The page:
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NAHT Cymru secures new mandate for continued industrial action

School leaders in Wales have supported continuing industrial action, which could escalate to strike action.

NAHT Cymru members have been taking action short of strike since February in their dispute over pay, workload and funding. In March, they voted to reject an offer from the Welsh government covering both 2022/23 and 2023/24.

The union launched a reballot of its members on June 5, to renew its mandate for industrial action, which was due to expire in July.

And they have overwhelmingly backed continuing their industrial action, with 95% supporting continuing action short of strike, and 74% prepared to strike if necessary.

The government has nevertheless awarded the 3% pay uplift offered for the current academic year, but despite its assurances this would be fully funded, concerns among NAHT members that this would not be the case have proved justified in many areas of the country.

NAHT Cymru director Laura Doel, said: “Our renewed mandate sends a clear message to the local authority employers and the Welsh Government that our members’ resolve has not weakened and they remain determined to fight over pay, funding and workload.

“Leaders’ and teachers’ pay has deteriorated by 24% in the last 10 years. On top of that, our members have been frustrated by the continued failure of all employers and the Welsh government to guarantee that pay awards will be fully funded and to finalise a tangible agreement to reduce workload.

“The ongoing recruitment and retention issues, compounded by pay and funding concerns, have left schools unable to deliver and they are feeling the pressure.

“While all parties remain committed to negotiations, progress is slow. School leaders are taking a stand in their fight to defend education and they won’t rest until they get what they need to support their learners.”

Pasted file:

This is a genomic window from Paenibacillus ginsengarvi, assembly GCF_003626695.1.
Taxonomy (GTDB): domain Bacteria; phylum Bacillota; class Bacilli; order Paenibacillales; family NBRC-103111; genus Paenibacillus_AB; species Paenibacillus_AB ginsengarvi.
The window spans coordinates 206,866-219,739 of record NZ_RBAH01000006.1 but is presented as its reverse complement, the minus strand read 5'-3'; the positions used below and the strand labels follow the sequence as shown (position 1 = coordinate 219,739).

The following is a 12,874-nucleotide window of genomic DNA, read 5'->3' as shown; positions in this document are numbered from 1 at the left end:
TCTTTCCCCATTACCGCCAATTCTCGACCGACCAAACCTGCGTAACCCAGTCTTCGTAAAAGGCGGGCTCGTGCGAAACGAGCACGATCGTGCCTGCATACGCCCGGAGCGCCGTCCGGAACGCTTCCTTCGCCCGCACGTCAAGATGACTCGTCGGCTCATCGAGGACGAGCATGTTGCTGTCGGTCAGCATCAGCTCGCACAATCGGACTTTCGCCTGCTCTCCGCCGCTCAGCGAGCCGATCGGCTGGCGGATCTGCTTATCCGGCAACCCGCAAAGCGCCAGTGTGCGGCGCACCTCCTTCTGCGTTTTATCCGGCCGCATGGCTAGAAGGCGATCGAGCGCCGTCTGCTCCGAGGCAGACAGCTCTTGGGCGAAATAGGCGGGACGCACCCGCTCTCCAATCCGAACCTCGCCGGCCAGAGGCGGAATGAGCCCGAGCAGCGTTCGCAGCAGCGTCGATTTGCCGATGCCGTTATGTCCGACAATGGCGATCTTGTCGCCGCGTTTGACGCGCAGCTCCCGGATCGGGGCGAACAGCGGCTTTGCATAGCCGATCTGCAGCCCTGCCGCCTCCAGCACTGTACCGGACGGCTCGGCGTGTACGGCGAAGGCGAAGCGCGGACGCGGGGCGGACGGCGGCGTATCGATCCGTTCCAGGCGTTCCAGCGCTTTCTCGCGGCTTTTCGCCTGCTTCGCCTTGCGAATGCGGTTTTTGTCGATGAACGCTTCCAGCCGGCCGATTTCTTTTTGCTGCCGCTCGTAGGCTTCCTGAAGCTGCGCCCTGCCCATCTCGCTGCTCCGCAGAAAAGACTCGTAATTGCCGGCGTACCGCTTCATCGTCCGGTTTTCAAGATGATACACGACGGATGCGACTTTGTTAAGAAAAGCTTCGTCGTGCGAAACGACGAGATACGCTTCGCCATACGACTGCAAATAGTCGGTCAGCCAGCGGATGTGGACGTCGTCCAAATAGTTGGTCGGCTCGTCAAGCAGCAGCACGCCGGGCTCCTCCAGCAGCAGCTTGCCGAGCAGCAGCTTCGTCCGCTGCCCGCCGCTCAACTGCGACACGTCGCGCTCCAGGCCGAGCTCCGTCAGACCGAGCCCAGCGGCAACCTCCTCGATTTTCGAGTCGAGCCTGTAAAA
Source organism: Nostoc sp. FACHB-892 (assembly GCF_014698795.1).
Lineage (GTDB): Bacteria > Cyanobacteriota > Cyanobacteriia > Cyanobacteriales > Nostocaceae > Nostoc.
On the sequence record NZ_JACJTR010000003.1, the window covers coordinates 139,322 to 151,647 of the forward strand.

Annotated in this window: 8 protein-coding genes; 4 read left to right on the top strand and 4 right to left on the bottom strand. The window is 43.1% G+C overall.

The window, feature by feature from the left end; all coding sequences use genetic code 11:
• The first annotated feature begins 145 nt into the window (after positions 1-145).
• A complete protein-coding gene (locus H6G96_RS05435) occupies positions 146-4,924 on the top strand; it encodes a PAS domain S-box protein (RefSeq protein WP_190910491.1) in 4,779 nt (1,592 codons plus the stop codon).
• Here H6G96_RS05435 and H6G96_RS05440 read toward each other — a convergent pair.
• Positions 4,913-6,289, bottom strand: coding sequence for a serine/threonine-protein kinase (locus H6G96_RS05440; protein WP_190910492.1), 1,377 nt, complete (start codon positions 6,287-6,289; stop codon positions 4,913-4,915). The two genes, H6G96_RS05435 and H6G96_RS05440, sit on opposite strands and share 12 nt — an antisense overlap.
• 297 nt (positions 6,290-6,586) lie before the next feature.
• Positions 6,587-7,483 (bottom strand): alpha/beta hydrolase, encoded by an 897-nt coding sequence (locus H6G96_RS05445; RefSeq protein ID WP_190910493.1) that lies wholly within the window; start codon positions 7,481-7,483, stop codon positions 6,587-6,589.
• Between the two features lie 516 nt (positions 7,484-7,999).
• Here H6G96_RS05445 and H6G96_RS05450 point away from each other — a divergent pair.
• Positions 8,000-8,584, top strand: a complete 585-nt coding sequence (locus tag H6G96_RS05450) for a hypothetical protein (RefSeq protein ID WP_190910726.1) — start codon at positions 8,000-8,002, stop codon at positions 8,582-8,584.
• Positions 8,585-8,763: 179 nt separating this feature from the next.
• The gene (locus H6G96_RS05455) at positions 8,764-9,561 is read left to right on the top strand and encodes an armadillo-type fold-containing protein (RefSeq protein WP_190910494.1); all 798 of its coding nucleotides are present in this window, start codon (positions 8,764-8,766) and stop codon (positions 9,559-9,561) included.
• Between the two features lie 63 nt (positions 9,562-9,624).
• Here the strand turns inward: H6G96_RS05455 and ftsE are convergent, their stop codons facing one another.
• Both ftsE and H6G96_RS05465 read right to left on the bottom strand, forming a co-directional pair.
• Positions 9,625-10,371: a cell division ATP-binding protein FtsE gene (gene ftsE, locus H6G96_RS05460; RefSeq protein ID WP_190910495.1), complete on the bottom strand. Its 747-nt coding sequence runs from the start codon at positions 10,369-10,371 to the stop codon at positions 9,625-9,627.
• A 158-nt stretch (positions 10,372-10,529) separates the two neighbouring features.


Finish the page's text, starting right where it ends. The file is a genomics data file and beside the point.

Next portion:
Paul Whiteman, NAHT’s general secretary, added: “It can’t be right that our members are having to cut their school budgets and seriously consider redundancies just to afford even a below-inflation pay offer.

“At the same time, they are drowning amid unsustainable workload and all this places huge strain upon their wellbeing. It’s little wonder that schools are facing a growing staff recruitment and retention crisis.

“All this is bad news for not only school leaders and teachers, but also pupils and parents.

“Our members don’t want to have to strike, but if this is to be avoided it’s crucial this fresh mandate focuses the minds of the Welsh government and local employers to finally come up with an acceptable offer.”  

NAHT Cymru’s action short of strike, which will now continue, means that union members who are employed as headteachers, deputy headteachers, assistant headteachers and middle leaders will:

  1. refuse to provide information regarding staff participation in industrial action
  2. abstain from facilitating or arranging cover for those taking part in any action
  3. refuse to facilitate any unsolicited school visits
  4. refuse to participate in and/or respond to any/all consultations, surveys, projects, meetings, webinars or data requests from the LA, consortia or Welsh Government
  5. refuse to take part in and/or restrictions on the availability to receive or respond to calls, emails before 9am or after 3pm
  6. abstain from attending meetings after 5pm
  7. refuse to engage with Estyn beyond statutory requirements.

The Welsh government’s previous offer included an additional payment of 3% for this academic year (2022/23), made up of a 1.5% consolidated award and a further 1.5% unconsolidated lump-sum. The offer also included a further pay rise of 5% from September 2023, plus an agreement on workload.

First published 28 June 2023